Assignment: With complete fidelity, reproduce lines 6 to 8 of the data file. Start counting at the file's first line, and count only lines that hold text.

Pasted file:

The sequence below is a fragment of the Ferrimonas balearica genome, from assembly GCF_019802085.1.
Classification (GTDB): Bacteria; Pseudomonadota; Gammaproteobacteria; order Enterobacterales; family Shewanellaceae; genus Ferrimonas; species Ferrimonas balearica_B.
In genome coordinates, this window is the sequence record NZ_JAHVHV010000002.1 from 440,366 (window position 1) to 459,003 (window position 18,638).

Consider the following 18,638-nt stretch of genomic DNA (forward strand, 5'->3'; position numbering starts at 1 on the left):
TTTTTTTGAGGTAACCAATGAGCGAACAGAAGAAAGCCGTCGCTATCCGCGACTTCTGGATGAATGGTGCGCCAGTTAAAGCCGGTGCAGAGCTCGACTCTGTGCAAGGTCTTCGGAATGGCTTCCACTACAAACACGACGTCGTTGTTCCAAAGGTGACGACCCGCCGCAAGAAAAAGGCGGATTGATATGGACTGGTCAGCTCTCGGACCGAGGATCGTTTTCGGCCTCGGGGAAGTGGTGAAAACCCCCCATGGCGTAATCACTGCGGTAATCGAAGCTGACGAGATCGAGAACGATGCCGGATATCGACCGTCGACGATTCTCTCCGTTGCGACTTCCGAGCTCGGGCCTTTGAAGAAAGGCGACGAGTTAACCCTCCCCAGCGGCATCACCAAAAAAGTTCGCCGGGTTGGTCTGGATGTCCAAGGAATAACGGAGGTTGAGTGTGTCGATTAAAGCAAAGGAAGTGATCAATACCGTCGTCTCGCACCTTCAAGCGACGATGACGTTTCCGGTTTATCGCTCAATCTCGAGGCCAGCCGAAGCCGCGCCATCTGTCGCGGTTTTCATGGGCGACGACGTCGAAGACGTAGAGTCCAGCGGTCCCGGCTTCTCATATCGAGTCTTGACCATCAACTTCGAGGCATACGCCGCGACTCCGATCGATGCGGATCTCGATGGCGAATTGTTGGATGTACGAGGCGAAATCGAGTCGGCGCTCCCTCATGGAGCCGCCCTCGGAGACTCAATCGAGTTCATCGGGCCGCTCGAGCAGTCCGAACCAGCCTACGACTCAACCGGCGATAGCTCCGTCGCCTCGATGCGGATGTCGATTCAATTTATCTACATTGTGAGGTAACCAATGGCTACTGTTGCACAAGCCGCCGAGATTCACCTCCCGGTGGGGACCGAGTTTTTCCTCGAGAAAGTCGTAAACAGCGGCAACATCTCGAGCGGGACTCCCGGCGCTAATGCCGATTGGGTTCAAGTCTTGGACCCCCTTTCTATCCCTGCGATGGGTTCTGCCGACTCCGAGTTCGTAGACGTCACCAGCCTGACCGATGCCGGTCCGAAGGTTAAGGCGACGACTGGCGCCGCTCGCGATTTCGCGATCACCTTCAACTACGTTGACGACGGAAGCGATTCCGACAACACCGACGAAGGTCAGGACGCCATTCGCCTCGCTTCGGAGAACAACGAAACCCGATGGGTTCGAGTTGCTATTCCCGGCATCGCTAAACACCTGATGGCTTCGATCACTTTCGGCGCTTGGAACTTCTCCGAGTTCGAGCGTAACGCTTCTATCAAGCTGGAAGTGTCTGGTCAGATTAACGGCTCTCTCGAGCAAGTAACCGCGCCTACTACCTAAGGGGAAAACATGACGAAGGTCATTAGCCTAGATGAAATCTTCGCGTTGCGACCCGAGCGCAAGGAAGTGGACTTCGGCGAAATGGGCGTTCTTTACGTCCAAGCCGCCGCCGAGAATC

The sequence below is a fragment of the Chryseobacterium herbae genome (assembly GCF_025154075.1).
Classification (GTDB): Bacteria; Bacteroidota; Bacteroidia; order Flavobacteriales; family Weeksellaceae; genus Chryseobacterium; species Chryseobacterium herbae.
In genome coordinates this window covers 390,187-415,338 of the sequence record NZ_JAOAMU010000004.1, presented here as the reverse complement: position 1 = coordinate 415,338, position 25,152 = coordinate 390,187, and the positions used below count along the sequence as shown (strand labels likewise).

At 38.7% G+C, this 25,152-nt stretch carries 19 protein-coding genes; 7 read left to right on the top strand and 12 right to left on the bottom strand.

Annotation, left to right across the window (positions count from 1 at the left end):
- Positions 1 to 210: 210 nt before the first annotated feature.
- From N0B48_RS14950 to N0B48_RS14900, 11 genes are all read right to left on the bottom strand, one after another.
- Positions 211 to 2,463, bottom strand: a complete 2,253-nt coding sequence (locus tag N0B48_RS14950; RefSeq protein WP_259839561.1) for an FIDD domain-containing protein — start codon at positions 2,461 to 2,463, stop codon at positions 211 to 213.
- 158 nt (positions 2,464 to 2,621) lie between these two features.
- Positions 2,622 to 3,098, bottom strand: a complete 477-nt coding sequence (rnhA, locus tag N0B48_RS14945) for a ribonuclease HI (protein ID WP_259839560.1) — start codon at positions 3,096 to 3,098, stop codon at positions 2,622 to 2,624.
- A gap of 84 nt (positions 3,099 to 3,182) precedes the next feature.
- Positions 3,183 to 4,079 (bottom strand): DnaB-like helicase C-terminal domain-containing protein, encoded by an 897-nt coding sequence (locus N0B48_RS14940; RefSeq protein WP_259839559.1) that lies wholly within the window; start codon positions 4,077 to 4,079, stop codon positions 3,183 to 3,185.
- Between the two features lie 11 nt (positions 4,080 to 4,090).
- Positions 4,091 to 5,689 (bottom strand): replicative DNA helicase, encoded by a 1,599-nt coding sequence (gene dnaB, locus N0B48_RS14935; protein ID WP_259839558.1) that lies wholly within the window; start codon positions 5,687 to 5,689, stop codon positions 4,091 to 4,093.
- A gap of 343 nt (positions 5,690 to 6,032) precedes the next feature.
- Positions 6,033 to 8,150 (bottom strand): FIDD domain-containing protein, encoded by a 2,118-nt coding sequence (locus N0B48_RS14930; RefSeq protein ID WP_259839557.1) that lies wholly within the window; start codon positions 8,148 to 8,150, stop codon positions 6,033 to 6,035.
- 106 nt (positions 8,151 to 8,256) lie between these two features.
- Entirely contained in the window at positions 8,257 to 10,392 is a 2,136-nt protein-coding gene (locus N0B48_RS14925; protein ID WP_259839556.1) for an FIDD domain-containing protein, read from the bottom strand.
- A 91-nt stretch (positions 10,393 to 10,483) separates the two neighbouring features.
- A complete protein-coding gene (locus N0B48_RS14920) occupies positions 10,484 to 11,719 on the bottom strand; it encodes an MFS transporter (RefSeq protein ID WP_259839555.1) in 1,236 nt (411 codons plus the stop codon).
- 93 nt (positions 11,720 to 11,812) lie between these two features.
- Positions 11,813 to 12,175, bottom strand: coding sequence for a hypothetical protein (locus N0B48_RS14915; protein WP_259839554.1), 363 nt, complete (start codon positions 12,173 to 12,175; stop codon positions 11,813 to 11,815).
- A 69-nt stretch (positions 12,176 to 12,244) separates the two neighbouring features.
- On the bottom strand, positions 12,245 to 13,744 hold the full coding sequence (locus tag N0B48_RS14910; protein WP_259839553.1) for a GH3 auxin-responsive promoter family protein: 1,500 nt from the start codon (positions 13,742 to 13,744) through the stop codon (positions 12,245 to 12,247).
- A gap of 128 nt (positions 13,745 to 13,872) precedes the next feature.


The sequence below is a fragment of the Chryseobacterium herbae genome (assembly GCF_025154075.1).
Classification (GTDB): Bacteria; Bacteroidota; Bacteroidia; order Flavobacteriales; family Weeksellaceae; genus Chryseobacterium; species Chryseobacterium herbae.
In genome coordinates this window covers 390,187-415,338 of the sequence record NZ_JAOAMU010000004.1, presented here as the reverse complement: position 1 = coordinate 415,338, position 25,152 = coordinate 390,187, and the positions used below count along the sequence as shown (strand labels likewise).